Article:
Ideally, you want your client, whenever he or she is going out in public, to emerge from your limo (1) clothed and/or (2) waving to their fans. That seems like a simple job. It’s not. It’s more like docking the space shuttle. One slip-up and it’s all over. Of all the parts of the craft […]
Ideally, you want your client, whenever he or she is going out in public, to emerge from your limo (1) clothed and/or (2) waving to their fans.
That seems like a simple job. It’s not. It’s more like docking the space shuttle. One slip-up and it’s all over.
Of all the parts of the craft a great actor has to master, getting out of a limo may be the trickiest. I’ve had clients who won Oscars but who couldn’t get out of my car without losing a diamond cufflink from Harry Winston. Or turning green and face-planting right there in the street.
Drivers appreciate actors who know how to make us look good. The first time I opened a door for Anne Hathaway, and all those flashbulbs went off, I had my friend and fellow driver Ozzie take some pictures focusing mainly on me (which he got in trouble for; but that’s another story).
To be fair, emerging from a limo is harder than it looks. There’s a lot of pressure. The client is often in unfamiliar footwear — designer stiletto heels or tuxedo slippers. And then — my pet peeve — the flashbulbs are going off in their face. (I urge everyone out there to sign one of the petitions I’ve begun circulating so we can get Proposition 77 on the California ballot, which simply states what we all know: Firing flashbulbs in a person’s face is a violation of the Geneva Convention, just as much as waterboarding.)
Beyond retinal burns from the flashes, a famous celebrity, ducking in and out of a limousine over the years, will develop repetitive motion disorders that cause nerve damage and arthritis. The same wear and tear you’d find on a football lineman.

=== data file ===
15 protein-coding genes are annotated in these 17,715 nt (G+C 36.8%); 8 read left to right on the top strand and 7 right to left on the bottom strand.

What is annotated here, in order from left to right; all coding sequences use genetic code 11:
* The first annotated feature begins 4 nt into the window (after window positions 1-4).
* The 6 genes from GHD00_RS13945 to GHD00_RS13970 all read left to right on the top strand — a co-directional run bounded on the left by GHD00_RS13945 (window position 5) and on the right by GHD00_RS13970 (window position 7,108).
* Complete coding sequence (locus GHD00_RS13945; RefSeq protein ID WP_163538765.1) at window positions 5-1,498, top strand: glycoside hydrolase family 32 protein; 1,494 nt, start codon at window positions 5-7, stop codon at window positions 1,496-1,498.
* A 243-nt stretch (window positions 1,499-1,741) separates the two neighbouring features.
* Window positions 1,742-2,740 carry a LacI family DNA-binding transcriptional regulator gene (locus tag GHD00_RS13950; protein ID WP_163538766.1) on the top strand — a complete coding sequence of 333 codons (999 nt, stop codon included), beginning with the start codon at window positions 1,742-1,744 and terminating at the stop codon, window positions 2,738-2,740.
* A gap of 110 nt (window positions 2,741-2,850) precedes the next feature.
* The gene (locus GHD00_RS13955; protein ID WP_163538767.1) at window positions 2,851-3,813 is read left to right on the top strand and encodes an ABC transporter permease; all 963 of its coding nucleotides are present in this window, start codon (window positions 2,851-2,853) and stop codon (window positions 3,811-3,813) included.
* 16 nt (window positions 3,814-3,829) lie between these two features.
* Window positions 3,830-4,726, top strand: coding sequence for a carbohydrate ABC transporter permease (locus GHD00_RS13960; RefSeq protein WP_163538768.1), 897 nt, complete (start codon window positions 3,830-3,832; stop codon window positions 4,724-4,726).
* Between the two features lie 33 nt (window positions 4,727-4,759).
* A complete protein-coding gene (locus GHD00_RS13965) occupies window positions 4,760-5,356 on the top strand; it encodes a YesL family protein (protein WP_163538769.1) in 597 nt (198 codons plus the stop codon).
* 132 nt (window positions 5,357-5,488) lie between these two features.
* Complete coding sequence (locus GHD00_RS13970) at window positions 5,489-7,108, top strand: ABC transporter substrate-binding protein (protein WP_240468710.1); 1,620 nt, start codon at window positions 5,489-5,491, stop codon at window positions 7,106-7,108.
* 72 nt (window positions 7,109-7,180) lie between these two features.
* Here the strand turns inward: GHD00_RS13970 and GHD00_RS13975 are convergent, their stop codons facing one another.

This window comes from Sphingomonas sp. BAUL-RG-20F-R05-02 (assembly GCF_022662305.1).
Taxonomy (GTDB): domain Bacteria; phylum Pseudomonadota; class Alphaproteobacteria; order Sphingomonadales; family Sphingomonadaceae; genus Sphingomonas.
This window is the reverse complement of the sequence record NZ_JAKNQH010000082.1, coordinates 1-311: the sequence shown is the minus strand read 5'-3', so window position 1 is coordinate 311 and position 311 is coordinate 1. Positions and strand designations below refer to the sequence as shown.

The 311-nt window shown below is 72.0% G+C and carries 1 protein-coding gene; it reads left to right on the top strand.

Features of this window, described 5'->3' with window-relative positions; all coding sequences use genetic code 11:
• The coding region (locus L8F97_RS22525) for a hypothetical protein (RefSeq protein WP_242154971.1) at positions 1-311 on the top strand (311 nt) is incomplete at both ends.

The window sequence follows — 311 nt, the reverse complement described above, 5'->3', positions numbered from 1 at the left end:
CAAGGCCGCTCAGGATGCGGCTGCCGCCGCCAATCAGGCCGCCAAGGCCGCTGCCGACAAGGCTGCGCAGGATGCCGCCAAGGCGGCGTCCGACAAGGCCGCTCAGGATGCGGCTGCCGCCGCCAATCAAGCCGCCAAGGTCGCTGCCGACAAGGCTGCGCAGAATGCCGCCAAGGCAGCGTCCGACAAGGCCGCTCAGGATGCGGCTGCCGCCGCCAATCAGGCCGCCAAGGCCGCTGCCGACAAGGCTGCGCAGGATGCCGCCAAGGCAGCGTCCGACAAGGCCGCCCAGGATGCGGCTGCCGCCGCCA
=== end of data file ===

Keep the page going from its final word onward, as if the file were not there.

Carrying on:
I saw it first hand this week. One of my clients is a world famous actress who I’ve been driving for years. My code name for her is Rapunzel (drivers have to use these code names for celebrities, the same way President Obama has a code name, “Renegade.”)
The paperwork from her agency said I was taking Rapunzel to Sony. But as I was heading down the 405, and drifting right to catch the ramp for the 10 East, Rapunzel leaned forward and ordered me to exit on Sawtelle.
“There are no studios around here,” I thought to myself, wondering if she was going a little SciFi Channel on me. Besides, I’m not big on getting lost while carrying potential high-value kidnapping targets in my back seat.
Rapunzel told me to stop the car and roll down the windows. It was a funny sight. This glamorous, state of the art limo pulling up to the group of Latino day laborers who always hang around there, between the box stores and the freeway ramps.
In a few seconds, a guy stepped off the curb and approached. And he did not look like one of the guys who stepped off the curb to greet me and Rapunzel when we drove up to the Beverly Hilton for the Golden Globes a few years ago.
But Rapunzel seemed to know him.
“Buenos dias, Pablo,” she said out the window, much to my surprise. “Can you help me today?”
Pablo called out something to his pals in Spanish. And pretty soon it was me driving a world famous actress and four illegal immigrants back up to her house in Brentwood.
I don’t know Spanish, but from what Pablo was describing to the other workers about what they were being hired to do, I got the distinct impression I wasn’t driving to a movie set, I was driving to a marijuana harvest at Rapunzel’s house.
“I know what you’re thinking,” she said to me. Her eyes had caught me staring in the rearview mirror.
“I was only thinking my paperwork was wrong,” I said.
“I’m not in the habit of justifying my behavior to my limo drivers,” she said, by now sounding pretty defensive.
“You don’t have to,” I told Rapunzel, “I get it. All the years…all that ducking into the car … Your back’s hurting. So bad you can’t even get out of a limo to work.”
“You understand, don’t you?” she said.
“Sure,” I said, driving through the guard gate and up her drive. I could see, in the enormous side yard facing the canyon, ranks of tall green plants.
I’m usually a stickler about keeping some professional distance between my clients and myself, but I had to ask, “That’s marijuana, isn’t it?”
“I have a prescription,” Rapunzel said. We stood against the car and we watched the laborers fan out past what had to be a half million bucks’ worth of imported stone patio and sculpture and fancy outdoor furniture and a spa and a fire pit, and begin harvesting the crop.
“It’s not just for me,” Rapunzel said. “I sell it to the clinics. To help others deal with the pain. There are a lot of people in Hollywood suffering. This is for all of them. I am sorry if I have to keep up pretenses. I’m sorry if it ruins your paperwork.”
I waved my fee. It was the least I could do.
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